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Hear Nebraska managing editor faces special challenges

By Victoria Klafter
University of Nebraska-Lincoln

Unique goals present unique problems.

Chance Solem-Pfeifer has discovered this as the managing editor of a small nonprofit publication with a specialized focus.

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Chance Solem-Pfeifer is the managing editor of Hear Nebraska, a music and arts publication. (Photo courtesy of Hear Nebraska)

The publication is called Hear Nebraska and its mission statement declares that it “cultivates Nebraska’s vibrant, fertile music and arts community by providing resources and a voice for bands, artists and members of Nebraska’s creative class and the people and businesses that support them.”

It takes more than one breath to list Solem-Pfeifer’s job duties. He sets the editorial calendar, assigns all stories, publishes all stories on the website, edits, gives feedback to writers, photographers and videographers and manages Facebook, Twitter and Instagram. He also writes features and supplemental articles.  Because Hear Nebraska is so small and functions as a nonprofit, managing editor has to be a “catch all” job, he said.

Solem-Pfeifer, 24, started working at Hear Nebraska immediately after graduating from the University of Nebraska-Lincoln with a bachelor’s degree in English in 2013. He was granted an internship with the possibility of a job down the road. “Down the road” turned out to be just around the corner as he was offered the position of staff writer within a month. He became the managing editor in February 2014, not even a year later.

Solem-Pfeifer, who is originally from Omaha, Nebraska, wasn’t new to covering music and arts. He had accumulated stacks of experience in the Arts and Entertainment section of UNL’s school newspaper, the Daily Nebraskan. He worked for the Daily Nebraskan for four years and served as editor of the Arts and Entertainment section for two and a half years.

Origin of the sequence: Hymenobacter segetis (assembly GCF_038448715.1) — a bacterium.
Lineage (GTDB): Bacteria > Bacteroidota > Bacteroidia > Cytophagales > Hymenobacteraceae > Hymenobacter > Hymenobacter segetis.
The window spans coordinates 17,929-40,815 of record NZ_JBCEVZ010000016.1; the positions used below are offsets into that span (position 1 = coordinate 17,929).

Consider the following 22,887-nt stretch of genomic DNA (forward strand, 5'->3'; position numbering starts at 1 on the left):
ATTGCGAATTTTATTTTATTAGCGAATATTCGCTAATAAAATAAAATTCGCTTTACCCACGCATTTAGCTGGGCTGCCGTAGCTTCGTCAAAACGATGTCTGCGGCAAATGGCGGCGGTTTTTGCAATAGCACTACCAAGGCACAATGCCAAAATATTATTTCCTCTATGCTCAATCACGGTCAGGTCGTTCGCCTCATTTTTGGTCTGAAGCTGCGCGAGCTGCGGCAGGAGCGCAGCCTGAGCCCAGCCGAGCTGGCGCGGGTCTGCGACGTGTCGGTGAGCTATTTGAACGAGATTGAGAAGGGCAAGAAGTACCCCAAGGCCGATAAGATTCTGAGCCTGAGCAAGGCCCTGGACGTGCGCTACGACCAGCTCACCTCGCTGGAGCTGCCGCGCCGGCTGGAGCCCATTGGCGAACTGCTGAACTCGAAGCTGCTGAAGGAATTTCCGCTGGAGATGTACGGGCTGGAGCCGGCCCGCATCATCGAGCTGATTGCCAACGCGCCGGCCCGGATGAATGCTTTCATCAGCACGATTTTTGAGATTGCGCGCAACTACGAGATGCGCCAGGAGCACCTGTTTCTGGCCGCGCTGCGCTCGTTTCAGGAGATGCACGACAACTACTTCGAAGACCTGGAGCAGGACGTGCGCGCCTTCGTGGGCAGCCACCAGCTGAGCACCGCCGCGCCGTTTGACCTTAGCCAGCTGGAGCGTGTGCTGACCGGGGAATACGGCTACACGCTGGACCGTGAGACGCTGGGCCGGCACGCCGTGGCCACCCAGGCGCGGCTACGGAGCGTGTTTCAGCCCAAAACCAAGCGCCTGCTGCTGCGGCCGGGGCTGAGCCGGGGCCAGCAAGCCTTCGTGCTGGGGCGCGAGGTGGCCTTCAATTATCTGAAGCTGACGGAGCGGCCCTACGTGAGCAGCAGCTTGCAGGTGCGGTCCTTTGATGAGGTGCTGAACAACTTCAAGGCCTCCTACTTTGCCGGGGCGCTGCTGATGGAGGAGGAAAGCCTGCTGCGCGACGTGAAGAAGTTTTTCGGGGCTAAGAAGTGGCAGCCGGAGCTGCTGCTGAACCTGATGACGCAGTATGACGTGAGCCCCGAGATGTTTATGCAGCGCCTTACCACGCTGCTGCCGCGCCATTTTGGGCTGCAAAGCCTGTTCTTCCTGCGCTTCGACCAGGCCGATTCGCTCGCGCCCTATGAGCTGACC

Although he was a journalism major for only a year, he made many important connections through the College of Journalism and Mass Communications, where he hosted a radio show on the student-run station, KRNU-FM.

After his freshman year, Solem-Pfeifer switched to the College of Arts and Sciences and became an English major. He said that this major, with a creative writing emphasis, especially prepared him for his job at Hear Nebraska.

“It clarified how I feel dealing with other people’s work because you always have to know that it’s ultimately the writer’s story and you’re there to tell them what you think is working and what isn’t,” he said in a phone interview.

There’s always a ceiling on how good a piece of journalistic writing can be, he said, and an editor is just there to elevate it.

An editor also sometimes has to shoot down pieces if they don’t align with the publication’s mission. The promotional nature of Hear Nebraska’s mission sometimes presents different kinds of editorial decisions than what normal newspapers might face.

“Sometimes we’ve had a story idea or a feature idea—and even though it might be a decent news story—we’ve had to step back and say, ‘You know this doesn’t really support our mission,’” he said.

Therefore, he said, Hear Nebraska staff has to marry its goals as writers and its promotion of artists in a way that meets the overall goal of the publication.

This doesn’t mean they just publish fluff, though.